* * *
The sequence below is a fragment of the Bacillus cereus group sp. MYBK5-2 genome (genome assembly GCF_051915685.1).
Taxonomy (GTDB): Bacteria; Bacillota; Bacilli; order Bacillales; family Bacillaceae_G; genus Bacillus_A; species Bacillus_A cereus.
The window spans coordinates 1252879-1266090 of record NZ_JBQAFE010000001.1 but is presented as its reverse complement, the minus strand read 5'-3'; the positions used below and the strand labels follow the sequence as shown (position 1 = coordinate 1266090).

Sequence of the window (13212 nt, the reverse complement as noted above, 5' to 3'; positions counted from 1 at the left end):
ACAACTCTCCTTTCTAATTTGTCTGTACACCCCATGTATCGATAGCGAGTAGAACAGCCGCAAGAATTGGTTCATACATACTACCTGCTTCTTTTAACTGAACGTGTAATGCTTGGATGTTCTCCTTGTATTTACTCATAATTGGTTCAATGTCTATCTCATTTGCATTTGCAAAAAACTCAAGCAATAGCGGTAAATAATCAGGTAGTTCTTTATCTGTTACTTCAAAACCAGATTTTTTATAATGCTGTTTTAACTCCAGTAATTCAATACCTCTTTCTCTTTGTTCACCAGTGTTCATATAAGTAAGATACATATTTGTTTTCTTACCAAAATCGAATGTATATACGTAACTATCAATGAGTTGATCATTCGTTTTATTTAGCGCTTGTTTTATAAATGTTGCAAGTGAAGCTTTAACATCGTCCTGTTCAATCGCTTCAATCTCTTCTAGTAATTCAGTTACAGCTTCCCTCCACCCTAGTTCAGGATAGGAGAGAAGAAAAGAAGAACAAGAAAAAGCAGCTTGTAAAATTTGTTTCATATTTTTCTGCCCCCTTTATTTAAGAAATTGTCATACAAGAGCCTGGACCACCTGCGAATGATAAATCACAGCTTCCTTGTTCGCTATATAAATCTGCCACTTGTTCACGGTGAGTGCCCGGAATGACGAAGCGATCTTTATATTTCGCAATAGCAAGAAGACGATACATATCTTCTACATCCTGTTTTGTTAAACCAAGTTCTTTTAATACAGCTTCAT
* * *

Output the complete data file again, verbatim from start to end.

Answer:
The sequence below is a fragment of the Bacillus cereus group sp. MYBK5-2 genome (genome assembly GCF_051915685.1).
Taxonomy (GTDB): Bacteria; Bacillota; Bacilli; order Bacillales; family Bacillaceae_G; genus Bacillus_A; species Bacillus_A cereus.
The window spans coordinates 1252879-1266090 of record NZ_JBQAFE010000001.1 but is presented as its reverse complement, the minus strand read 5'-3'; the positions used below and the strand labels follow the sequence as shown (position 1 = coordinate 1266090).

Sequence of the window (13212 nt, the reverse complement as noted above, 5' to 3'; positions counted from 1 at the left end):
ACAACTCTCCTTTCTAATTTGTCTGTACACCCCATGTATCGATAGCGAGTAGAACAGCCGCAAGAATTGGTTCATACATACTACCTGCTTCTTTTAACTGAACGTGTAATGCTTGGATGTTCTCCTTGTATTTACTCATAATTGGTTCAATGTCTATCTCATTTGCATTTGCAAAAAACTCAAGCAATAGCGGTAAATAATCAGGTAGTTCTTTATCTGTTACTTCAAAACCAGATTTTTTATAATGCTGTTTTAACTCCAGTAATTCAATACCTCTTTCTCTTTGTTCACCAGTGTTCATATAAGTAAGATACATATTTGTTTTCTTACCAAAATCGAATGTATATACGTAACTATCAATGAGTTGATCATTCGTTTTATTTAGCGCTTGTTTTATAAATGTTGCAAGTGAAGCTTTAACATCGTCCTGTTCAATCGCTTCAATCTCTTCTAGTAATTCAGTTACAGCTTCCCTCCACCCTAGTTCAGGATAGGAGAGAAGAAAAGAAGAACAAGAAAAAGCAGCTTGTAAAATTTGTTTCATATTTTTCTGCCCCCTTTATTTAAGAAATTGTCATACAAGAGCCTGGACCACCTGCGAATGATAAATCACAGCTTCCTTGTTCGCTATATAAATCTGCCACTTGTTCACGGTGAGTGCCCGGAATGACGAAGCGATCTTTATATTTCGCAATAGCAAGAAGACGATACATATCTTCTACATCCTGTTTTGTTAAACCAAGTTCTTTTAATACAGCTTCAT